Reflections on the “Wow” Factor of Technology.

“… not to make the technology the ‘wow’ element, but you encourage us all to reflect on how we make our work and how we ask audiences to interact with it…”

(Kearney, J. 2019)

The digital revolution has redefined our understanding of art, frequently in bizarre and new ways. The use of contemporary advances in art is important as it reflects the flavour of the current time.  It also opens up a broad array of totally new possibilities and opportunities for contemporary visualisation of ideas and discussions of alternatives.  It allows to develop pieces, which are immersive and interactive.  Digital illusions are very powerful and can be overwhelming.  However, the medium itself is just a form of a new language of expression, a sophisticated set of tools.  These can, however, be very misleading and cover deeper inconsistencies in critical analysis of creative intentions, visual communication and the overall creative process.

The meaning of what I am trying to communicate is the backbone of my practice.  All supporting research and experimentation are a part of a long process of establishing the most appropriate and effective way of communication.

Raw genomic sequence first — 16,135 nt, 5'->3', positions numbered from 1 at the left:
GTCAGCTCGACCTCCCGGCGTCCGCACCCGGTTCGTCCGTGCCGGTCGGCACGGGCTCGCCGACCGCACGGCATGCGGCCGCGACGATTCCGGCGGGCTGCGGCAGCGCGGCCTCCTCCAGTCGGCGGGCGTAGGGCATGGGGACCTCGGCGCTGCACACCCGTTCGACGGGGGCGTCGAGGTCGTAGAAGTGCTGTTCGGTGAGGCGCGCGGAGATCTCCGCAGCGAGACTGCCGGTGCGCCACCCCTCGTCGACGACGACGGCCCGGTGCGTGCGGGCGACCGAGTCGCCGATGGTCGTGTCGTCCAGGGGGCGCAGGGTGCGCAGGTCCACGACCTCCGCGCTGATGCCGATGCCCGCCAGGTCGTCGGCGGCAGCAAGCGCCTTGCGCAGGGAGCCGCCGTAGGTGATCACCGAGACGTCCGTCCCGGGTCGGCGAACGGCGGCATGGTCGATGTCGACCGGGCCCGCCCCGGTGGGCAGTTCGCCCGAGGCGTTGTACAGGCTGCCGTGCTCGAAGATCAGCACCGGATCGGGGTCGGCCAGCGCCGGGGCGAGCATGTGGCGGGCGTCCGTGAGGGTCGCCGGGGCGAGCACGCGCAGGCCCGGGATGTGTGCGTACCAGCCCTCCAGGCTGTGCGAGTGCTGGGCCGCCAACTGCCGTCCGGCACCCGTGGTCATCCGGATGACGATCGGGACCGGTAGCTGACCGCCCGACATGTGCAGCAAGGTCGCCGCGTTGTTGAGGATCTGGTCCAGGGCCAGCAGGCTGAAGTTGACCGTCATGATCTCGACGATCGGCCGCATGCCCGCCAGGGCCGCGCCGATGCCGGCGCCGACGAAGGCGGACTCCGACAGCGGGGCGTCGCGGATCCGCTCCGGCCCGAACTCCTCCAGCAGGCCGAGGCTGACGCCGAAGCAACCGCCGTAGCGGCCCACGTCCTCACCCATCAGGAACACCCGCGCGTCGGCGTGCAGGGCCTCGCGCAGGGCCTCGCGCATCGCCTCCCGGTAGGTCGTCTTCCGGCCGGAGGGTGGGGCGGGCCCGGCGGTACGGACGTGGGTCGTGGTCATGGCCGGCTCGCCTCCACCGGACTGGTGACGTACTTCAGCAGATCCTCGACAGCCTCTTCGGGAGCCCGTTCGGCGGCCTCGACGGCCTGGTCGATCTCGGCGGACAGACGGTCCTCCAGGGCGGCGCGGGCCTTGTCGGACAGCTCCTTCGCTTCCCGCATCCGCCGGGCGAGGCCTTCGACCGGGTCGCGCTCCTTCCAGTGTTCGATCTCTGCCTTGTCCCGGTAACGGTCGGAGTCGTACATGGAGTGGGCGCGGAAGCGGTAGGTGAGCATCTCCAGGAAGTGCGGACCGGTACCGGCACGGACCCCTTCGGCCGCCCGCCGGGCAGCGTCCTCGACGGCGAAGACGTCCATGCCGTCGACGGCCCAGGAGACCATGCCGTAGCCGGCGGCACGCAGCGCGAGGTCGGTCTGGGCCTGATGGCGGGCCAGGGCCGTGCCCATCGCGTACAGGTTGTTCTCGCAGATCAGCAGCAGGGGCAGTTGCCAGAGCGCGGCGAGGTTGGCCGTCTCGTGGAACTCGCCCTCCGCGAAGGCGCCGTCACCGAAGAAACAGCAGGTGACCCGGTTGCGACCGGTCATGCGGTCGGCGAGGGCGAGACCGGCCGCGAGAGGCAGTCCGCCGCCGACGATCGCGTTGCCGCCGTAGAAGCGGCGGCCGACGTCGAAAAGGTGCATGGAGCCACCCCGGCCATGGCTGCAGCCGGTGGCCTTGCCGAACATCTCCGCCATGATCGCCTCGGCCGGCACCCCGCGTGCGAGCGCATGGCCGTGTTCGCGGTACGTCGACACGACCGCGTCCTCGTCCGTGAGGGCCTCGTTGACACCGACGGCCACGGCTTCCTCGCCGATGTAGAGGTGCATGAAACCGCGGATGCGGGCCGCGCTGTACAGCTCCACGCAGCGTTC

Key thoughts and questions:

  • Does the use of technological advances support the essence of the meaning of a piece of art and its interpretation?
  • Does it enable and encourage the element of interaction with the audience and their inclusion in the holistic creative process?
  • Is technology used as a “gimmick” to simply impress the viewers?
  • Lack of access to technology can be very powerful by directing focus on creativity out of necessity.
  • The use of technology can result in limited creativity.
  • Glamourisation of “cheap” ideas through the use of technology by making them look more important and expensive.
  • Technology should enhance the sophistication of the creative expression by broadening possibilities and engaging other senses in the visual communication process.
  • Technology in itself is just another tool not the outcome.

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